Truly important news all too often gets buried

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Truly important news all too often gets buried

Published Monday, February 11, 2013   |  227 Words  |  

We were taught that the front page of a newspaper should be restricted to current news, and the right-hand column of the front page should be restricted to the most important news of the day.

Editorial and political viewpoints should be restricted to the editorial page. That is why it is called an editorial page.

On Feb. 3, the Packet had as its front-page story in the right-hand column, "Experts: US debt 'crisis' not dire." Who are these experts? This is just a political statement spinning the Democratic Party line. This all too often is characteristic of the liberal press. The U.S. has a $16 trillion debt. The present administration suggests spending that would increase the debt to $20 trillion. This is beyond the ability of our economy to support.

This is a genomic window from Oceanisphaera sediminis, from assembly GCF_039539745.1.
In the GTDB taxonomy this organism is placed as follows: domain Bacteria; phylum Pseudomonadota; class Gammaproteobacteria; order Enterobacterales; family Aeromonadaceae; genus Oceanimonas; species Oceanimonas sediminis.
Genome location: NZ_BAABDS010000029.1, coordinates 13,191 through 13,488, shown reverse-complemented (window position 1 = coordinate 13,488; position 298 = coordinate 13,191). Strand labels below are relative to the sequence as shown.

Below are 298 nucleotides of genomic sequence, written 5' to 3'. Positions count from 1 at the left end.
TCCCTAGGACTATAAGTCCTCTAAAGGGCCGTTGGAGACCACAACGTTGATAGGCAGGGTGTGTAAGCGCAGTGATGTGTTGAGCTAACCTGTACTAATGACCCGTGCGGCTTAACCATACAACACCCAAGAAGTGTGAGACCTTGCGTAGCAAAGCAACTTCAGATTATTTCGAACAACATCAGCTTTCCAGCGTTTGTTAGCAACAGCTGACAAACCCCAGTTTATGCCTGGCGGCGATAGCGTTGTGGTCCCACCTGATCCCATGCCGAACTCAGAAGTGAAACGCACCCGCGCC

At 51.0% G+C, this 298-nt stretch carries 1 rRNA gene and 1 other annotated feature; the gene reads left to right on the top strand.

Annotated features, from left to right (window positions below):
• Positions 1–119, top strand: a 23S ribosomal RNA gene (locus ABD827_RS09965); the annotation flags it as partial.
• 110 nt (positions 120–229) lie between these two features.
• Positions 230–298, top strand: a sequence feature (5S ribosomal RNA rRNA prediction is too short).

The newspaper doesn't report on the front page that the debt is only being managed by an almost zero-interest economy pursued by the Federal Reserve. If interest rates increase to only
3 percent, the debt becomes unmanageable.

On page 17A was a different type of headline, "Baby boomers hit hardest by recession," and on page 13A, "Risky student debt is starting to sour." These two stories don't get front-page exposure, but these stories more accurately reflect the present U.S. economic condition.

Sidney Etkin